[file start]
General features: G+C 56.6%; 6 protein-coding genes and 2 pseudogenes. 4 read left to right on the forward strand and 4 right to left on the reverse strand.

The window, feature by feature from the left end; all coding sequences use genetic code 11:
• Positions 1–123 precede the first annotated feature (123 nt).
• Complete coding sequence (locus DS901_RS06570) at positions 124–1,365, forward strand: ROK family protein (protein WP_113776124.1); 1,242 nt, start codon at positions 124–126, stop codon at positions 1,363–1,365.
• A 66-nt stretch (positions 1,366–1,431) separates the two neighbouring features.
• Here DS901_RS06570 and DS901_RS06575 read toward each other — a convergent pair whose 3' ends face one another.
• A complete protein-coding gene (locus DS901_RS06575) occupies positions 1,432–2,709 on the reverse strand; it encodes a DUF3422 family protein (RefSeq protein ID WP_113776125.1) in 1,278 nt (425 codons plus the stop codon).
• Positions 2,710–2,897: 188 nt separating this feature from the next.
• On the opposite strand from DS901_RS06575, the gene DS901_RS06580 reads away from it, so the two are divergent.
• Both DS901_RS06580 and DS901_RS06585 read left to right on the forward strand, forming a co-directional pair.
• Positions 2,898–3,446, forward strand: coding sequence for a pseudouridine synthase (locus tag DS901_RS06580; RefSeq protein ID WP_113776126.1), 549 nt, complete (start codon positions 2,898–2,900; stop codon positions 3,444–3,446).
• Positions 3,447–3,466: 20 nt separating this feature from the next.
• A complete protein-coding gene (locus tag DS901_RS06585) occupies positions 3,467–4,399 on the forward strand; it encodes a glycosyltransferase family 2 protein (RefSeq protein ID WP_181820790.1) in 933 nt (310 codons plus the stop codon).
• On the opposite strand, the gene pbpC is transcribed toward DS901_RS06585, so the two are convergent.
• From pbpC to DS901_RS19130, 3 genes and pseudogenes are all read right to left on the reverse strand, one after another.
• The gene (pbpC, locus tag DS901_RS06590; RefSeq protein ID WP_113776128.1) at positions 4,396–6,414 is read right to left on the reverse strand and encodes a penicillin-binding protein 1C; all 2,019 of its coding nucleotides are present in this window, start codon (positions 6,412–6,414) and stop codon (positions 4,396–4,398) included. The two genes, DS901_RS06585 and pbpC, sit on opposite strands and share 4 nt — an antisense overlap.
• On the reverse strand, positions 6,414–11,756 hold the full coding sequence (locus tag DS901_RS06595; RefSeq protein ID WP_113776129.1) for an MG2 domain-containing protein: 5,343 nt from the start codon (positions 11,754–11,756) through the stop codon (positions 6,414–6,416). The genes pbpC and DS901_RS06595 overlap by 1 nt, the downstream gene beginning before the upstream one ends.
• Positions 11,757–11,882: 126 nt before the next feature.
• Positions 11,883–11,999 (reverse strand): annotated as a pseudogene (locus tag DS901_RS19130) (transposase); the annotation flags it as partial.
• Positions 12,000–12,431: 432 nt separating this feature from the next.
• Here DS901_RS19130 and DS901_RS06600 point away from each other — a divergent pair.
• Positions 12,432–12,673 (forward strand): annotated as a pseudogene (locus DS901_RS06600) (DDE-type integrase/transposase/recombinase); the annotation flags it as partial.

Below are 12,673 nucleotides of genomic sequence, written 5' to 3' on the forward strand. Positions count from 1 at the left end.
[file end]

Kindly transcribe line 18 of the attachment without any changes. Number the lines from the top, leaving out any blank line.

• Positions 11,757–11,882: 126 nt before the next feature.